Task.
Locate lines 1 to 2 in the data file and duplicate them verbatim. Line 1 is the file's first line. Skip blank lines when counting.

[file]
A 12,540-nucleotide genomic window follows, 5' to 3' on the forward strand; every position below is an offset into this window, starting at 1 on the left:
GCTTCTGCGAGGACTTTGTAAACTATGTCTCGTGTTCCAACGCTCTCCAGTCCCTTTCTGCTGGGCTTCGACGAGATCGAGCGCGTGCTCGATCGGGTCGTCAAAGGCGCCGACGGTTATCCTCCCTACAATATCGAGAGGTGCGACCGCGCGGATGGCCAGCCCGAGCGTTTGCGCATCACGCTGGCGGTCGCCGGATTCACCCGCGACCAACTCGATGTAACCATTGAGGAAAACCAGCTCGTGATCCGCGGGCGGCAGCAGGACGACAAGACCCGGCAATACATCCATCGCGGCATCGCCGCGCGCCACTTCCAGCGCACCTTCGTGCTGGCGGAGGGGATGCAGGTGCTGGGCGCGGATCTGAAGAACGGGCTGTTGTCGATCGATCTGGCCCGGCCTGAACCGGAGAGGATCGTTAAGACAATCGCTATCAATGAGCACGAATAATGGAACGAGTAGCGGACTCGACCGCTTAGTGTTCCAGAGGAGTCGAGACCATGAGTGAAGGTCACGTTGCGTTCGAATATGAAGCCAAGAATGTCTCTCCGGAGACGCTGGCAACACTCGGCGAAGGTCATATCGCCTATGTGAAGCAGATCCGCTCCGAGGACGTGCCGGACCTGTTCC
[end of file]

A 12,540-nucleotide genomic window follows, 5' to 3' on the forward strand; every position below is an offset into this window, starting at 1 on the left:
GCTTCTGCGAGGACTTTGTAAACTATGTCTCGTGTTCCAACGCTCTCCAGTCCCTTTCTGCTGGGCTTCGACGAGATCGAGCGCGTGCTCGATCGGGTCGTCAAAGGCGCCGACGGTTATCCTCCCTACAATATCGAGAGGTGCGACCGCGCGGATGGCCAGCCCGAGCGTTTGCGCATCACGCTGGCGGTCGCCGGATTCACCCGCGACCAACTCGATGTAACCATTGAGGAAAACCAGCTCGTGATCCGCGGGCGGCAGCAGGACGACAAGACCCGGCAATACATCCATCGCGGCATCGCCGCGCGCCACTTCCAGCGCACCTTCGTGCTGGCGGAGGGGATGCAGGTGCTGGGCGCGGATCTGAAGAACGGGCTGTTGTCGATCGATCTGGCCCGGCCTGAACCGGAGAGGATCGTTAAGACAATCGCTATCAATGAGCACGAATAATGGAACGAGTAGCGGACTCGACCGCTTAGTGTTCCAGAGGAGTCGAGACCATGAGTGAAGGTCACGTTGCGTTCGAATATGAAGCCAAGAATGTCTCTCCGGAGACGCTGGCAACACTCGGCGAAGGTCATATCGCCTATGTGAAGCAGATCCGCTCCGAGGACGTGCCGGACCTGTTCC